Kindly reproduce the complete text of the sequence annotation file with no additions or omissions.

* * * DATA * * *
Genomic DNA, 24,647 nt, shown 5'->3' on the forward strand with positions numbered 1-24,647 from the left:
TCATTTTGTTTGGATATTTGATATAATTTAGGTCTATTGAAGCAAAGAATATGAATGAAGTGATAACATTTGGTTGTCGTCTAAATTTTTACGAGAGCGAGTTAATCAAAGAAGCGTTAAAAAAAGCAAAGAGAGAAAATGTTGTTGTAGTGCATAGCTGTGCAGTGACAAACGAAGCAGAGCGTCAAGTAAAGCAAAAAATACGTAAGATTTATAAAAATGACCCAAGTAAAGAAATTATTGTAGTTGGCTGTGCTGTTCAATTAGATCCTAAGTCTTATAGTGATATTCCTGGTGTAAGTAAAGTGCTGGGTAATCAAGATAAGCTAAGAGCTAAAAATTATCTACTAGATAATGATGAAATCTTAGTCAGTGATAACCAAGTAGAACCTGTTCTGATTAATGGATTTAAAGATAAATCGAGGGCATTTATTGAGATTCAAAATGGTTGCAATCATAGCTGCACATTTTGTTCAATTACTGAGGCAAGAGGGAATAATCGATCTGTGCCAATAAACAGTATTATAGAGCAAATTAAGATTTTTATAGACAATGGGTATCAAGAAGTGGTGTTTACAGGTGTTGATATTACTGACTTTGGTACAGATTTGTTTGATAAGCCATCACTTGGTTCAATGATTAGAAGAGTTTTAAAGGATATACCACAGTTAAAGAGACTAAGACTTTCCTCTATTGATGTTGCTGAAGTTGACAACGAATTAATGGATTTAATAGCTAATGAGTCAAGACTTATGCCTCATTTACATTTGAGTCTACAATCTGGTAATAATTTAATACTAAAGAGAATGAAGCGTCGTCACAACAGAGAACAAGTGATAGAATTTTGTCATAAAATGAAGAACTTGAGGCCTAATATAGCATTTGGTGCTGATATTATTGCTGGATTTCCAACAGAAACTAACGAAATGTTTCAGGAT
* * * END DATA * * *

Genomic DNA, 24,647 nt, shown 5'->3' on the forward strand with positions numbered 1-24,647 from the left:
TCATTTTGTTTGGATATTTGATATAATTTAGGTCTATTGAAGCAAAGAATATGAATGAAGTGATAACATTTGGTTGTCGTCTAAATTTTTACGAGAGCGAGTTAATCAAAGAAGCGTTAAAAAAAGCAAAGAGAGAAAATGTTGTTGTAGTGCATAGCTGTGCAGTGACAAACGAAGCAGAGCGTCAAGTAAAGCAAAAAATACGTAAGATTTATAAAAATGACCCAAGTAAAGAAATTATTGTAGTTGGCTGTGCTGTTCAATTAGATCCTAAGTCTTATAGTGATATTCCTGGTGTAAGTAAAGTGCTGGGTAATCAAGATAAGCTAAGAGCTAAAAATTATCTACTAGATAATGATGAAATCTTAGTCAGTGATAACCAAGTAGAACCTGTTCTGATTAATGGATTTAAAGATAAATCGAGGGCATTTATTGAGATTCAAAATGGTTGCAATCATAGCTGCACATTTTGTTCAATTACTGAGGCAAGAGGGAATAATCGATCTGTGCCAATAAACAGTATTATAGAGCAAATTAAGATTTTTATAGACAATGGGTATCAAGAAGTGGTGTTTACAGGTGTTGATATTACTGACTTTGGTACAGATTTGTTTGATAAGCCATCACTTGGTTCAATGATTAGAAGAGTTTTAAAGGATATACCACAGTTAAAGAGACTAAGACTTTCCTCTATTGATGTTGCTGAAGTTGACAACGAATTAATGGATTTAATAGCTAATGAGTCAAGACTTATGCCTCATTTACATTTGAGTCTACAATCTGGTAATAATTTAATACTAAAGAGAATGAAGCGTCGTCACAACAGAGAACAAGTGATAGAATTTTGTCATAAAATGAAGAACTTGAGGCCTAATATAGCATTTGGTGCTGATATTATTGCTGGATTTCCAACAGAAACTAACGAAATGTTTCAGGAT